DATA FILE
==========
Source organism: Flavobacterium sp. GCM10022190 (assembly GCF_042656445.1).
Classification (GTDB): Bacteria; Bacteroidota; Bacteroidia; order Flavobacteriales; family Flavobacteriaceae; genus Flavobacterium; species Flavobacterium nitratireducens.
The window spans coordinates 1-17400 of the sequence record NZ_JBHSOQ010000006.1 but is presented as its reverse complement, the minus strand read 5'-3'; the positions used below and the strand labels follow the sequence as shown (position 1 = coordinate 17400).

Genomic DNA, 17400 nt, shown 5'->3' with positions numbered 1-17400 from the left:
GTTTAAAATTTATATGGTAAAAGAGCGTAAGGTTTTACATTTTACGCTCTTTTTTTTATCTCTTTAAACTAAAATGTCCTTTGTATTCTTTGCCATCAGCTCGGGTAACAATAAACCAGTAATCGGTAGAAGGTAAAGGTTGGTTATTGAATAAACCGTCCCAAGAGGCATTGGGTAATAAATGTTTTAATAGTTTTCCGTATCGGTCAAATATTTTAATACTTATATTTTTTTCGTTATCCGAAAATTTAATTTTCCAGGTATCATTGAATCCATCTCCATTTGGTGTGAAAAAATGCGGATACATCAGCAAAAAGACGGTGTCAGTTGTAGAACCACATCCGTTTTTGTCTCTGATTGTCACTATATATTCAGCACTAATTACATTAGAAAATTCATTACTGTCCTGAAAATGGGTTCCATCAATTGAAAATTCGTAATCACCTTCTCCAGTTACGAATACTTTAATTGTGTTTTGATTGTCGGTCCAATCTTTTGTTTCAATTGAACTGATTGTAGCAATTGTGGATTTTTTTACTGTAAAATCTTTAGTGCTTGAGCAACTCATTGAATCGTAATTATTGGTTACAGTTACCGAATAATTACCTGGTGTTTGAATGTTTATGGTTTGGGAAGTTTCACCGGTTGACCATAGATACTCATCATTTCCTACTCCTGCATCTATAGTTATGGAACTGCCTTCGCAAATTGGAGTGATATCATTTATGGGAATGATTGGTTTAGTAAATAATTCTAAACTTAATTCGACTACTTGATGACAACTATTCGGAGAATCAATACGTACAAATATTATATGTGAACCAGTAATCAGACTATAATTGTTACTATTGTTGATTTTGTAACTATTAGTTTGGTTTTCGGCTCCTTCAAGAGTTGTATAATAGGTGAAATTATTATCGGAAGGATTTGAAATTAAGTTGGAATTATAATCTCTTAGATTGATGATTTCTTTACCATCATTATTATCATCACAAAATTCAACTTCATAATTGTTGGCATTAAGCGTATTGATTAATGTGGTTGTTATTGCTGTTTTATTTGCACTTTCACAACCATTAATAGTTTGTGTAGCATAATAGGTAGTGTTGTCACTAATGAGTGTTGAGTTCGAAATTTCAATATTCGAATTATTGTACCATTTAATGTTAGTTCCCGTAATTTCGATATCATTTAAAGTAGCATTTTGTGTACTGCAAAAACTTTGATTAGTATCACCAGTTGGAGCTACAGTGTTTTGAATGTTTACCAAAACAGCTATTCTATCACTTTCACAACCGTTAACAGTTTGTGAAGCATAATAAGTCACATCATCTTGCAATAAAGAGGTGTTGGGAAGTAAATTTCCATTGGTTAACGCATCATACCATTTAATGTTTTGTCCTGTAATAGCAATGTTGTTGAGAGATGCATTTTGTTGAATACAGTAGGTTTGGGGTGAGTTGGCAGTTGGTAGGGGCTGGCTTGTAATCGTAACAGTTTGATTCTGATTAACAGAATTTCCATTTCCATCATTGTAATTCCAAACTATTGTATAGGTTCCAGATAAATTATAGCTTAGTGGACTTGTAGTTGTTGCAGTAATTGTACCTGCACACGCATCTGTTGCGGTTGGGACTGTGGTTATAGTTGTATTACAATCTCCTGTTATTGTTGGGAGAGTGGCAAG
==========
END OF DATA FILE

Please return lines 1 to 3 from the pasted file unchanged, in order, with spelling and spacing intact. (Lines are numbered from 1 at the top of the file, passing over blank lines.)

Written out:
Source organism: Flavobacterium sp. GCM10022190 (assembly GCF_042656445.1).
Classification (GTDB): Bacteria; Bacteroidota; Bacteroidia; order Flavobacteriales; family Flavobacteriaceae; genus Flavobacterium; species Flavobacterium nitratireducens.
The window spans coordinates 1-17400 of the sequence record NZ_JBHSOQ010000006.1 but is presented as its reverse complement, the minus strand read 5'-3'; the positions used below and the strand labels follow the sequence as shown (position 1 = coordinate 17400).